Monday, July 11, 2005

War as Rorschach

Once again, I take the excellent work of The Belmont Club as my starting point. Wretchard contrasts several post-hoc analyses of the 7-7 bombings, each trying to understand how the attacks reflected the enemy's tactics, strategy, and (ultimately) worldview.

I will not reiterate the details of Wretchard's analysis here; read the whole thing, as they say. Instead, I want to take a step back and notice that the debate is much like a Rorschach, as each viewer struggles to make sense of the limited and conflicting data available to tell a coherent story. In this case, our own styles of manifesting anxiety might tend to lead us to give greater weight to the evidence suggesting a cunning enemy, or a blood-thirsty and unstoppable enemy, or an enemy with much reserve strength.

I do not write this to denigrate any of the views noted above; in fact, I find much of value in each of the three analyses. A commenter on The Belmont Club also noted that the enemy may be multifaceted, which makes a lot of sense to me. There may be key differences between an educated Jihadist from Hamburg and a 16-year Islamist fighter brought into Iraq from the West Bank by way of Syria. Most importantly, I am not taking such a "nuanced" view that there is no enemy, or that we merely misunderstand him and need to accomodate his grievances. I feel perfectly comfortable judging both types of terrorist to be equally evil, even if we understand them differently. By contrast, I think the explanatory mode of denial and self-blame manifest by the some on the Left misses the mark altogether, as I have written about previously.

I hope to have more to say about this tomorrow, for I feel that I am falling short of what I am trying to say. While I think these efforts to understand the enemy are important and necessary to decide on our next tactical move, I think the larger battle is still within our own society, as I discussed yesterday. Strategically, we are in the position of the poker player holding 4 aces, who can only lose if he convinces himself that his opponent has a straight flush. We will only lose this war if we fold, and I analyze the Battle of London as a tactical defeat for the enemy, as it (fortunately) has not led to a weakening of our resolve.

I might add that, even if we understand the vast difference in backgrounds of the educated Hamburg Jihadist from the 16-year old Palestinian, the same strategies might apply to fighting both: We must be both the physical (military) and ideological (memetic) "strong horse." A blood feud can only be maintained if both sides share the same horizon of imagination. What George Bush seeks is to open a new horizon of imagination to the Muslim mind, one that is more compatible with our continued existence.

3 Comments:

Blogger Goesh said...

From a monotheistic perspetive, the will of God trumps personal and financial equality and participatory governance. They see a dyad in manifestation, the believers and the infidels, from which an operational triad manifests: the imam, the believers(ummah) whose job (jihad) becomes sugjugation of the unbelievers(infidel/haraam). We don't as of yet have God on our side, and I maintain the above precedes and even precludes the idea of blood feud. From this framework, one's extended family, tribe, geopraphic location with its particular autocratic rule are nothing but logisitcal and tactical nuances, not fundamental ideologies that must be altered.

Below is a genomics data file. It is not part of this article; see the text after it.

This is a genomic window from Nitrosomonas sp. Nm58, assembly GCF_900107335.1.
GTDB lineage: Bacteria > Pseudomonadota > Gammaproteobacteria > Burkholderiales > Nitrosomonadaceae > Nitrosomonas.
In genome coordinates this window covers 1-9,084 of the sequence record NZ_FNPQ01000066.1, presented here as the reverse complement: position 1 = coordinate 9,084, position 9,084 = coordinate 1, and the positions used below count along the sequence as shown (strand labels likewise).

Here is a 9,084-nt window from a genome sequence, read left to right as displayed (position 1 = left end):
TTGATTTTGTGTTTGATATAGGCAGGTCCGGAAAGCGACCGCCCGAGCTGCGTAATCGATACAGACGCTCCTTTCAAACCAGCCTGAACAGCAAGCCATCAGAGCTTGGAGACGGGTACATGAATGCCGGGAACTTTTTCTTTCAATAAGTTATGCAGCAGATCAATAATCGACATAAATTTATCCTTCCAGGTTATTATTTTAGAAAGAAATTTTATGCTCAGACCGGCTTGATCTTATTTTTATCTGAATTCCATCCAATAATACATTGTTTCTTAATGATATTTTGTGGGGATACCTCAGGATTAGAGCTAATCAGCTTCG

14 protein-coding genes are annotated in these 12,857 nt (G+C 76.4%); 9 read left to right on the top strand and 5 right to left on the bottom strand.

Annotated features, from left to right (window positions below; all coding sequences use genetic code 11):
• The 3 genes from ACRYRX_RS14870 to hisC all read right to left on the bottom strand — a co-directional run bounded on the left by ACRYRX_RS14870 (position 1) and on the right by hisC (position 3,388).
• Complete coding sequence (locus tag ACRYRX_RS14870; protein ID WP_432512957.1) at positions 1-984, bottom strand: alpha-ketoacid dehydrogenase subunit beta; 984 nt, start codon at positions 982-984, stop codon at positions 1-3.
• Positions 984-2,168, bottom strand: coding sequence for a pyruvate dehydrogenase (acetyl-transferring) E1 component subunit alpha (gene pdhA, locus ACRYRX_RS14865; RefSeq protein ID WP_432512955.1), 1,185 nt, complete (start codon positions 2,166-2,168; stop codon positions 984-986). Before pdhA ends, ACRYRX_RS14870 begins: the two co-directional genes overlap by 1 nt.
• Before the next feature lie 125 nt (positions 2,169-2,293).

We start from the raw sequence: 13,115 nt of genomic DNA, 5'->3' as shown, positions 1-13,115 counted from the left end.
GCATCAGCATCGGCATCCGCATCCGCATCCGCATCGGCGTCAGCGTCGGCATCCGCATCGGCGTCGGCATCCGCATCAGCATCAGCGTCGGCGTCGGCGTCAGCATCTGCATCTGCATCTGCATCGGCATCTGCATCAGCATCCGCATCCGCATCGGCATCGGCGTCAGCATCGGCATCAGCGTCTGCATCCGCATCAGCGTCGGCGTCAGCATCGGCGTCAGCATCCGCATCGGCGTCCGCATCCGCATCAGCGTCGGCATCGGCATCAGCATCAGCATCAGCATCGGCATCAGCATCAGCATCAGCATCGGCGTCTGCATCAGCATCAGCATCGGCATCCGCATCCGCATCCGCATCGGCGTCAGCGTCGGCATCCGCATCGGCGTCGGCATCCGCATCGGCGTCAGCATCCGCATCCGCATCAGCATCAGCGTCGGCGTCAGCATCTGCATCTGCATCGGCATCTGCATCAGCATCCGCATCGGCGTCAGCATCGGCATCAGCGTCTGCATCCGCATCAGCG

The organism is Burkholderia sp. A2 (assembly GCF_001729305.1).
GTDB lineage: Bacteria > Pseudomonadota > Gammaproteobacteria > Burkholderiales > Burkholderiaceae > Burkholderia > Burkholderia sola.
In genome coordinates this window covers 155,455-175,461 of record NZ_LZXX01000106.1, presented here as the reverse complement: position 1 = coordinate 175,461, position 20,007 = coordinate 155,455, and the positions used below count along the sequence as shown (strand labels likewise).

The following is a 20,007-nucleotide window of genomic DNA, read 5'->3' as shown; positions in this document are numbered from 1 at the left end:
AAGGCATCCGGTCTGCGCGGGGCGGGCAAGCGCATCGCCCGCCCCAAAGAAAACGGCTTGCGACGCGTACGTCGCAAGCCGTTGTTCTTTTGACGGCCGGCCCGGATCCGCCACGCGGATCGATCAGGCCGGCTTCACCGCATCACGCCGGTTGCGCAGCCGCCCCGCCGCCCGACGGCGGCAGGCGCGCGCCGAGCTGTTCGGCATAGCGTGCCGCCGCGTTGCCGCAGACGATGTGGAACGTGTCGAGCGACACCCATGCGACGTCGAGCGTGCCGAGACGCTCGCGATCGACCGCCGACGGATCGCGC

7:33 AM  
Blogger Goesh said...

- sorry for the bad spelling - other tasks bear upon me

7:35 AM  
Anonymous Anonymous said...

I think one of our major problems is a problem that unfortunately the majority of liberal-agnostics cannot see, and in fact will not see.

Western civilisation is dying. I know you've heard it all before, but the rationalistic enlightenment that underpinned its metoric rise to the top is dead. It's been dead ever since Neitzche and been eaten up by postmodernity and deconstructionism.

Of course, good liberals can't see that when a civilisation stops asserting itself and believing in truth it starts to die because that kind of relativism is both a) inherently unappealing to human beings and b) only possible to sustain if people are rich enough to divert themeselves from nihilistic despair

So those that can't and/or don't want to divert themselves have to look elsewhere for Truth. Now, not only are muslims worse off, but they also have a rich cultural and religous heritage to draw off of. How are they going to react? Lyotard says that white Europe has lost faith, but the Muslims both in Europe and in their own lands have not. Modernity just cannot compete with it as a claim to Truth because it doesn't even try.

So the west keeps itself inflated with bombs and money and successfully diverts itself while Muslims look for Truth.

I'm not a muslim, I'm a seeking Christian FYI.

4:27 AM  

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